Analytical techniques for most of the 92 naturally occurring elements are generally well established and, in many cases, the subject of internationally accepted standards. However, the physical properties of minerals and materials formed by these elements, and the manner in which they react, is not solely dependent on their chemical composition but also on how the constituent elements are arranged; that is, their crystal structures. This finite number of known elements combines in an almost infinite array within the 230 crystallographic space groups. Further variability is induced by factors such as solid solution, degree of crystallinity and morphology, thus making QPA by diffraction methods considerably more difficult to implement.

In industry, many manufacturing or processing lines are controlled by measurement of elemental composition alone, simply because these values can be readily obtained to a high degree of accuracy and precision. For example, a plant extracting Cu from an ore body might measure the Cu content of the feed ore and the concentrate, and the plant conditions are optimized based on efficiency of extraction. However, if the mineralogical form of the Cu changes in the feed, then it may not behave in the same manner during grinding, flotation and density separation, and this will affect the recovery. Frequently, where knowledge of the mineralogy or phase abundance is actually used in plant optimization and control, it is derived from bulk or micro-compositional analysis rather than being measured directly. This is often achieved by normative calculation, where the results of element composition analysis are assigned to specific phases based on an assumed knowledge of individual phase composition. Further details of this approach can be found in Chapter 7.7[link] .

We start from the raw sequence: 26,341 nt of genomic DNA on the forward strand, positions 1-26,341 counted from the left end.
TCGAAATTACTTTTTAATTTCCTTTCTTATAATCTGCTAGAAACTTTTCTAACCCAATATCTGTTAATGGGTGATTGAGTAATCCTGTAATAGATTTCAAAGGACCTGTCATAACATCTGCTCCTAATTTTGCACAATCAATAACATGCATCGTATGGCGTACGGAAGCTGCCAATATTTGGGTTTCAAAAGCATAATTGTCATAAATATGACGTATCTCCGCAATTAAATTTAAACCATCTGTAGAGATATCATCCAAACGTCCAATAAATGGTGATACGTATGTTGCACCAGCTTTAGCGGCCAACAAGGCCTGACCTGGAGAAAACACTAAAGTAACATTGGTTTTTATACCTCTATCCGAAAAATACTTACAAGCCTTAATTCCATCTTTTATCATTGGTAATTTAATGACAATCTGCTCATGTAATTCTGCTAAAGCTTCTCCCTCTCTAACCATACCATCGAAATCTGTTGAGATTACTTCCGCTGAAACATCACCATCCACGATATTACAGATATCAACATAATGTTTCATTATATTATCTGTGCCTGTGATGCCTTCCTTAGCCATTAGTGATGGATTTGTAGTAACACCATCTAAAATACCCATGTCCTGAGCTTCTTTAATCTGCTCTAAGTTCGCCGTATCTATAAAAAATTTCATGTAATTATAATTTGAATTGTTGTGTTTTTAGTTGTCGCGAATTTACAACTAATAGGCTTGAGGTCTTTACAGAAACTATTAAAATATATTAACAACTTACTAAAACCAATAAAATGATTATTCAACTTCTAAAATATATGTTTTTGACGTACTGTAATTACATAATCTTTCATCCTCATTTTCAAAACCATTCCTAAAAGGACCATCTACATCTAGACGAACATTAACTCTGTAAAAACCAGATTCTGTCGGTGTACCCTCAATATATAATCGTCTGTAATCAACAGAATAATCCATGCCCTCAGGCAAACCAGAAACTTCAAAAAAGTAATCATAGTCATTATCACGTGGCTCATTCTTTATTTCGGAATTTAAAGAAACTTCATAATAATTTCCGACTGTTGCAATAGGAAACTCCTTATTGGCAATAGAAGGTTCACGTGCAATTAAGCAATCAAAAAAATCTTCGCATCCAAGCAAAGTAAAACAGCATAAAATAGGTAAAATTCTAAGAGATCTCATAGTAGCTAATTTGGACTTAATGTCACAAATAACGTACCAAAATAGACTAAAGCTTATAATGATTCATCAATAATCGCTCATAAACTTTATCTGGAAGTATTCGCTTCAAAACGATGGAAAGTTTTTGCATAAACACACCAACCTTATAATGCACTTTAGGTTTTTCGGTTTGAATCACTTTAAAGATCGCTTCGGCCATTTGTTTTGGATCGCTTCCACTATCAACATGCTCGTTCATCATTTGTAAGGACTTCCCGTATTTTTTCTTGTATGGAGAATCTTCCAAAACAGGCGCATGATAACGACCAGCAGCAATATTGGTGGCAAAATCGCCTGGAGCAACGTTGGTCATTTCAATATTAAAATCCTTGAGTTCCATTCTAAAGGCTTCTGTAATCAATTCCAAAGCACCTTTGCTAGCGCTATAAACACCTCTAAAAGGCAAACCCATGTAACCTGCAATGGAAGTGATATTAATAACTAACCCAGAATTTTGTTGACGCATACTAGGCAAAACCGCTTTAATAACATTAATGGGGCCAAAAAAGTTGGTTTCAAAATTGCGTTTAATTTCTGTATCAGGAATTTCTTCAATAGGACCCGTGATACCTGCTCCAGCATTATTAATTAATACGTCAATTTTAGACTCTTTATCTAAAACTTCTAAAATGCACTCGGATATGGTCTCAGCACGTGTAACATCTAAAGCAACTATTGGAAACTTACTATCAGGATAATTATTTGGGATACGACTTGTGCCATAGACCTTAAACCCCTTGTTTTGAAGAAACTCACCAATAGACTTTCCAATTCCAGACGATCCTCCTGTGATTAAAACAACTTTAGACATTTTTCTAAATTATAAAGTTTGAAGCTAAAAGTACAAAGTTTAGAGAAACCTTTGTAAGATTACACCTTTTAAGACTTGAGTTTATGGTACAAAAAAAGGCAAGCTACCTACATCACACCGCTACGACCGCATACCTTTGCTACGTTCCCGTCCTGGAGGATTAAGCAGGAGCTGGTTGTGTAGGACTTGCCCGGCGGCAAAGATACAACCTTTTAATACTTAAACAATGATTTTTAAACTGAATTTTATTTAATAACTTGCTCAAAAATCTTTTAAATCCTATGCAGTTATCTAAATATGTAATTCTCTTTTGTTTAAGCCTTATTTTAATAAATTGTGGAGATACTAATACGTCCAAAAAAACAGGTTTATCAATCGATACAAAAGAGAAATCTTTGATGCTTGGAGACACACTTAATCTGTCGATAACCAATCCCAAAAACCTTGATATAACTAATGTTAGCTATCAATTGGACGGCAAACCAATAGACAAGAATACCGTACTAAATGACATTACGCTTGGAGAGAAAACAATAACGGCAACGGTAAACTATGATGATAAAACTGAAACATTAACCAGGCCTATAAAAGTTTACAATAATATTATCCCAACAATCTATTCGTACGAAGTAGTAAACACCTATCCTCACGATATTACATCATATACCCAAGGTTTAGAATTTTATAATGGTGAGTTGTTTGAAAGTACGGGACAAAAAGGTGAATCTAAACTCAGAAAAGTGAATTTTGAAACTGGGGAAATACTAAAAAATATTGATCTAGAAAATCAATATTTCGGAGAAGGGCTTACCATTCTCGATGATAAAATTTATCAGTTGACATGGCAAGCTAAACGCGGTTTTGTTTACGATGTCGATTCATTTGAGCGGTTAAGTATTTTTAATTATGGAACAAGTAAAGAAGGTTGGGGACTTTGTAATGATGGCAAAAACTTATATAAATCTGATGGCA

In materials science, new compounds are being synthesized at a rapidly increasing rate with techniques such as high-throughput synthesis capable of generating hundreds of new variants in a single experiment. Such techniques are being used in fields ranging from drug discovery, catalyst synthesis and new metal alloy design. The properties of these materials, and their suitability for their designed purpose, are not only dependent on their structural form but, for multiphase materials, on the amount of each component present. In this case, accurate, or at the very least reproducible, QPA is crucial to the screening process.

This chapter focuses on the application of QPA techniques for the extraction of phase abundance from diffraction data. While there is extensive coverage of the QPA methodology in other texts (Klug & Alexander, 1974[link]; Smith et al., 1987[link]; Snyder & Bish, 1989[link]; Zevin & Kimmel, 1995[link]), some of the more commonly used approaches will be described here along with examples of their use in practical applications.

References

Alexander, L. E. & Klug, H. P. (1948). Basic aspects of X-ray absorption in quantitative diffraction analysis of powder mixtures. Anal. Chem. 20, 886–889.Google Scholar
Chung, F. H. & Smith, D. K. (2000). Industrial Applications of X-ray Diffraction, edited by F. H. Chung & D. K. Smith, ch. 1, pp. 3–10, and ch. 2, pp. 13–32. New York: Marcel Dekker.Google Scholar
Debye, P. & Scherrer, P. (1916). Interferenzen an regellos orientierten Teilchen im Röntgenlicht Phys. Z. 17, 277–283.Google Scholar
Debye, P. & Scherrer, P. (1917). X-ray interference produced by irregularly oriented particles: Constitution of graphite and amorphous C. Phys. Z. 18, 291–301.Google Scholar
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Navias, L. (1925). Quantitative determination of the development of mullite in fired clays by an X-ray method. J. Am. Ceram. Soc. 8, 296–302.Google Scholar
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Smith, D. K., Johnson, G. G., Scheible, A., Wims, A. M., Johnson, J. L. & Ullmann, G. (1987). Quantitative X-ray powder diffraction method using the full diffraction pattern. Powder Diffr. 2, 73–77.Google Scholar
Snyder, R. L. & Bish, D. L. (1989). In Modern Powder Diffraction, edited by D. L. Bish & J. E. Post, pp. 101–142. Washington DC: Mineralogical Society of America.Google Scholar